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 (09-010.06-F) -  Shelf Number: MDV 375

No streaming derivative is available.

Date: June 26, 2005

Participants: Waldman, Manya Abramovich; Gvinter, Sara Yankelevna; Gvinter, Yuzek. Interviewed by Dov-Ber Kerler, Dovid Katz, Efim Vygodner, and Jeffrey Veidlinger.

Location recorded: Bershad', Vinnyts'ka Oblast', Ukraine

Language: Yiddish, Russian

Culture Group: Jews, Yiddish-speakers, Ukrainians

 Recording Content:   

The tape begins in Uman with the continuation of an interview with Manya Abramamovich Waldman. (Part 2 of 2. See Accession # 09-010.54-F MDV 740) She talks about her family history and her time in evacuation in Kazakhstan during World War II. She discusses her return to Uman after the war and the destruction she encountered. She emphasizes the importance of telling future generations about the war and the Holocaust.

The tape then cuts to the team traveling en route between Uman and Bershad. The team arrives in Bershad and is welcomed on the street by Efim Vygodner, the head of the Jewish Community, and his son. The team chats about local accomodations and possible interview subjects. The team travels through Bershad’. Footage of Bershad’.

The team finds Sara Yankelevna Gvinter, nee Oistrakh, and sits down for a formal interview with her in her house. (Part 1 of 3. See MDV 376 and MDV 602) (see also: Accession # 09-010.54-F MDV 733) She is later joined by her husband, who was born 1931 in Bershad. She was born in 1930, although her passport says 1928. She explains that her parents wanted her to work at an earlier age than was permissable. She discusses her childhood in Bershad. She talks about the Bershad’ ghetto during the war and the Pechera concentration camp. She spent three months in Pechera. She recalls specific atrocities commited by the Germans to which she was witness. She fled a mass shooting in Pechera, and credits Ukrainian peasants and partisans with saving her. She sings a few songs, including "Oyfn yidishn beys oylem" (In the Jewish cemetery) and "Vinter teg" (Winter days).

00:22:53 The formal interview with Gvinter begins. She provides personal information and discusses her family. Gvinter explains that for work reasons her passports writes 1928. Her father passed way during the Great Hunger in 1933.
00:26:38 Gvinter talks about her family, particularly her grandfather. He died during the Civil War. Gvinter's father was a carpenter.
00:28:05 Gvinter speaks about her life during World War II. She also speaks about her family. She was imprisoned in the Pechera concentration camp in 1943. Gvinter explains that the camp was first under German and then under Romanian occupation. She then briefly describes the living conditions in the camp. Before her deportation to Pechera, Gvinter lived in the basement of a synagogue in the Bershad ghetto. She recalls refugees from the region, who stayed at their house, as well as describes the encounter with a partisan.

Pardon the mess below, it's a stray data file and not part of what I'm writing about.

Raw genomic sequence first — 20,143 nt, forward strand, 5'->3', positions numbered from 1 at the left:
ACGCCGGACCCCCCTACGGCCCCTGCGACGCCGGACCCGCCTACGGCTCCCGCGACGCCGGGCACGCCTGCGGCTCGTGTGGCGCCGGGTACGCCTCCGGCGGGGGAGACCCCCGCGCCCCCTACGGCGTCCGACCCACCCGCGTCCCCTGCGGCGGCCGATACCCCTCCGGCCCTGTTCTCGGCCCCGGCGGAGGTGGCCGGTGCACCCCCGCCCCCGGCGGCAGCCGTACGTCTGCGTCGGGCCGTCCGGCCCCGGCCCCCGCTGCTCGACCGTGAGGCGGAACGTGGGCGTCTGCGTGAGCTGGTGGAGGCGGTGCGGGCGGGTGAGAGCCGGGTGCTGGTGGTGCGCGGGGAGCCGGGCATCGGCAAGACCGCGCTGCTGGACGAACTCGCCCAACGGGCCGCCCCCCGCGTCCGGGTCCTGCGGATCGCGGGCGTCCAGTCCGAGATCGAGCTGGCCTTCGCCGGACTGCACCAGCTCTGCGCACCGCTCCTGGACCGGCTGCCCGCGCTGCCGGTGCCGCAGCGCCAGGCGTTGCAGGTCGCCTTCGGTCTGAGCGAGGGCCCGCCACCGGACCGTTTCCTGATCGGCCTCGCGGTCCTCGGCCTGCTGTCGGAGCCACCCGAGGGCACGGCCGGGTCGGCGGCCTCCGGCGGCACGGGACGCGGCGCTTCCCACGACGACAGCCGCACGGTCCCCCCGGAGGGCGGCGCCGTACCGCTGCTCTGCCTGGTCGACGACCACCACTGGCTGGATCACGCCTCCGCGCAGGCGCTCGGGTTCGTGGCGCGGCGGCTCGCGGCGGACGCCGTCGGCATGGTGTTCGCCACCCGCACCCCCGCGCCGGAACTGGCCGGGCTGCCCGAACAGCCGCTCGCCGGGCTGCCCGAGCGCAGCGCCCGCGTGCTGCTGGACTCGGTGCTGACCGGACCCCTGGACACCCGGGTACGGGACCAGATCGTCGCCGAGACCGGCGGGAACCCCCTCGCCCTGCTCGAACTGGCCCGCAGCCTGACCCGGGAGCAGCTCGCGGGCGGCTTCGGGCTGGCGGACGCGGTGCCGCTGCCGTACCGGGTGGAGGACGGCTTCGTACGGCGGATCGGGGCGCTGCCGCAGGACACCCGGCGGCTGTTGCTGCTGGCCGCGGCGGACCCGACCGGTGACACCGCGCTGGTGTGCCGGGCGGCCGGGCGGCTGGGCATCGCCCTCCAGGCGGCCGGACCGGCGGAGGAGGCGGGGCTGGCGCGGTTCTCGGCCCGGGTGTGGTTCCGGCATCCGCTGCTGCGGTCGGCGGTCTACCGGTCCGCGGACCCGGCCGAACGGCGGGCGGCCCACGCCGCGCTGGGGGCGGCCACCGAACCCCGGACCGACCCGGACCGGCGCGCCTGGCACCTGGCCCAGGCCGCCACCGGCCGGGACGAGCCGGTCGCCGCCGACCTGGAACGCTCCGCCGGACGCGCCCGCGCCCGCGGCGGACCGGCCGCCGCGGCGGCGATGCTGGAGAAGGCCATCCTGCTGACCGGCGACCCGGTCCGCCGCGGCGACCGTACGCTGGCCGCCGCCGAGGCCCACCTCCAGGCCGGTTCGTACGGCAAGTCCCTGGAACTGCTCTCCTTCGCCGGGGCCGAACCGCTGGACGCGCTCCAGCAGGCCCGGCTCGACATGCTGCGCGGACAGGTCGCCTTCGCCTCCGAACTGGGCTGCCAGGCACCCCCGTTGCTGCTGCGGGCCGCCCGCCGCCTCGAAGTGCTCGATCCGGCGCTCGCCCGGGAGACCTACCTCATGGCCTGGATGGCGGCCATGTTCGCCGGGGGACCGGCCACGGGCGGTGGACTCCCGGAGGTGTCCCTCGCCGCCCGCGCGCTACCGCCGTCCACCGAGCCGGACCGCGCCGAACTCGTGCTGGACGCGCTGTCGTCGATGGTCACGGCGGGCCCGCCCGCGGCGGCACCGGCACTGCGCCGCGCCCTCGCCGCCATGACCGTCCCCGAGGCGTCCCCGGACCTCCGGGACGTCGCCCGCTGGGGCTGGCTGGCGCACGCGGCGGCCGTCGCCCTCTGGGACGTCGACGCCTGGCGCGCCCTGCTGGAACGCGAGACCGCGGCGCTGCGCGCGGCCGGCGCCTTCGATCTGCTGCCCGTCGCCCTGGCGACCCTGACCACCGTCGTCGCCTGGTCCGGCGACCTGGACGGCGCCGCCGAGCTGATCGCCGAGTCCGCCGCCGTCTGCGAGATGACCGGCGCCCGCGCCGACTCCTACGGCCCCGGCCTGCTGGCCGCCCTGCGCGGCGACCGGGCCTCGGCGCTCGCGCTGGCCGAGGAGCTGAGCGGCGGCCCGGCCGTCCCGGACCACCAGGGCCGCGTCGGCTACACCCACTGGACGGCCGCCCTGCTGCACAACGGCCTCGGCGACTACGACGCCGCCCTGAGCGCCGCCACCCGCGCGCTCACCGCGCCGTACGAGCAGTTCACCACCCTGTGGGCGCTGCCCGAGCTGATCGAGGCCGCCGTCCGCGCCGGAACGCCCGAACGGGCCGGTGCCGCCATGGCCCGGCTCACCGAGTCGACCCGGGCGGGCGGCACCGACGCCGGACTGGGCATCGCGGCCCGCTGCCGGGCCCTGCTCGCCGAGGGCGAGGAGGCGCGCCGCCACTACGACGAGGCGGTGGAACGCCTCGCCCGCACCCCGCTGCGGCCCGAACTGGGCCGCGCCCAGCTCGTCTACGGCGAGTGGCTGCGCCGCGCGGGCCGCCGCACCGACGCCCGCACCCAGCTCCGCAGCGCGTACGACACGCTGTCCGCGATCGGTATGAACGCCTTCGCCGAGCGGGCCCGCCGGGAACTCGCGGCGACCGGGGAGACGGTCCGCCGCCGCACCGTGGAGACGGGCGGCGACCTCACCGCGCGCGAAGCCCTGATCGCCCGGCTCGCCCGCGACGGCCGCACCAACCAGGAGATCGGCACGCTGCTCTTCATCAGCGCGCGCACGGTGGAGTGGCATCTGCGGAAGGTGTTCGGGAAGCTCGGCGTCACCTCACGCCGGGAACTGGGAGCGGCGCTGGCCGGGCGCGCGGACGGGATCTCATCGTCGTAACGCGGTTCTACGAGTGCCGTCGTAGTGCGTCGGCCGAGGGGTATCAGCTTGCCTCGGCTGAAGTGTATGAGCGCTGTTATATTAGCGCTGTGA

00:31:26 Gvinter talks about her life before the war and discusses her family. She attended a Yiddish school for two years. Gvinter's older sister died at on the front. She then addresses praying customs and briefly returns to her camp experiences, as well as her return after the war.
00:34:27 Gvinter's husband Yuzek describes a local synagogue in Bershad. She then explains how she and Yuzek met. Yuzek was a tailor and she was a seamstress.
00:35:36 Gvinter returns to her experiences in the Pechera concentration camp, as well as her escape. Specifically, she recalls a family who was murdered. Gvinter was injured in 1943. She describes how she returned home and met her sick mother.
00:39:07 Gvinter sings the Yiddish song "Afn yidishn beys oylem" (in the Jewish cemetery), which was sung by the family in Pechera. The song is about the Jewish suffering in the camp.
00:41:08 Gvinter talks about her life in the Bershad ghetto at the beginning of the war. She also mentions the Jewish police and recalls how a bomb destroying her house. Gvinter then addresses her encounter with a partisan. She also recalled the hanging of partisans. Gvinter then describes how she was deported to the Pechera camp, dressed in peasant clothing.
00:46:22 Gvinter speaks about her life in the Pechera camp. She describes how she was buried alive in a mass grave, after German executions. She then talks about her and her mother's lives toward the end of the war. Gvinter also mentions her war medals and lists local partisans.
00:53:25 Gvinter sings another song from the war period: "Vinter teg" (winter days). She then returns to her life during the war, including observing forced labor and bombing.
00:56:50 Gvinter shows a photograph of herself in war military regalia. She then speaks about her life after the war, when she lived underneath the synagogue. Gvinter worked in an artel and her mother was a pastry cook.
00:58:38 Gvinter shares her recipe for strudel.
01:02:31 End of recording.